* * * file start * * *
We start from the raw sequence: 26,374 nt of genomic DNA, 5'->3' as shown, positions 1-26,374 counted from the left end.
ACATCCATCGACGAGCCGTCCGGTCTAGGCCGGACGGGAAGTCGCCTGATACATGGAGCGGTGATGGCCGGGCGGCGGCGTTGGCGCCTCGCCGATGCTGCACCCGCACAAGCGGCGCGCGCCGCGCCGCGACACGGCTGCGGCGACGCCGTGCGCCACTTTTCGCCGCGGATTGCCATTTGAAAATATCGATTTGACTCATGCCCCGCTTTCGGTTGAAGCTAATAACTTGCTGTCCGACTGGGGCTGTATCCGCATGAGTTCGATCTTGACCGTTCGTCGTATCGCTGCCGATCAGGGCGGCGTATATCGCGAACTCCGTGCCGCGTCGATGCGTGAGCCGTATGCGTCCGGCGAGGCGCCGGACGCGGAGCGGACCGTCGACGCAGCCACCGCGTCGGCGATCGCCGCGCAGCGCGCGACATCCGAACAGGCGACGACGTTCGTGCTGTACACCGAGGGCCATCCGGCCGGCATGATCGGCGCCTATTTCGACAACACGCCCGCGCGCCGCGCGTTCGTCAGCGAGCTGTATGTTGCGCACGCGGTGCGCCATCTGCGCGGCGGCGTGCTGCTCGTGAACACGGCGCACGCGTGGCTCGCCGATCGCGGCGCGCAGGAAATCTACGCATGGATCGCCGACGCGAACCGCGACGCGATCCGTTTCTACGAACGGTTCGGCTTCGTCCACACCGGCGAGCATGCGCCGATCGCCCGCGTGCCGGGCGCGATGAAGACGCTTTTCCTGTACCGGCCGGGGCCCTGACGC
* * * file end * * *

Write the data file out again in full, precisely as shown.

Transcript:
We start from the raw sequence: 26,374 nt of genomic DNA, 5'->3' as shown, positions 1-26,374 counted from the left end.
ACATCCATCGACGAGCCGTCCGGTCTAGGCCGGACGGGAAGTCGCCTGATACATGGAGCGGTGATGGCCGGGCGGCGGCGTTGGCGCCTCGCCGATGCTGCACCCGCACAAGCGGCGCGCGCCGCGCCGCGACACGGCTGCGGCGACGCCGTGCGCCACTTTTCGCCGCGGATTGCCATTTGAAAATATCGATTTGACTCATGCCCCGCTTTCGGTTGAAGCTAATAACTTGCTGTCCGACTGGGGCTGTATCCGCATGAGTTCGATCTTGACCGTTCGTCGTATCGCTGCCGATCAGGGCGGCGTATATCGCGAACTCCGTGCCGCGTCGATGCGTGAGCCGTATGCGTCCGGCGAGGCGCCGGACGCGGAGCGGACCGTCGACGCAGCCACCGCGTCGGCGATCGCCGCGCAGCGCGCGACATCCGAACAGGCGACGACGTTCGTGCTGTACACCGAGGGCCATCCGGCCGGCATGATCGGCGCCTATTTCGACAACACGCCCGCGCGCCGCGCGTTCGTCAGCGAGCTGTATGTTGCGCACGCGGTGCGCCATCTGCGCGGCGGCGTGCTGCTCGTGAACACGGCGCACGCGTGGCTCGCCGATCGCGGCGCGCAGGAAATCTACGCATGGATCGCCGACGCGAACCGCGACGCGATCCGTTTCTACGAACGGTTCGGCTTCGTCCACACCGGCGAGCATGCGCCGATCGCCCGCGTGCCGGGCGCGATGAAGACGCTTTTCCTGTACCGGCCGGGGCCCTGACGC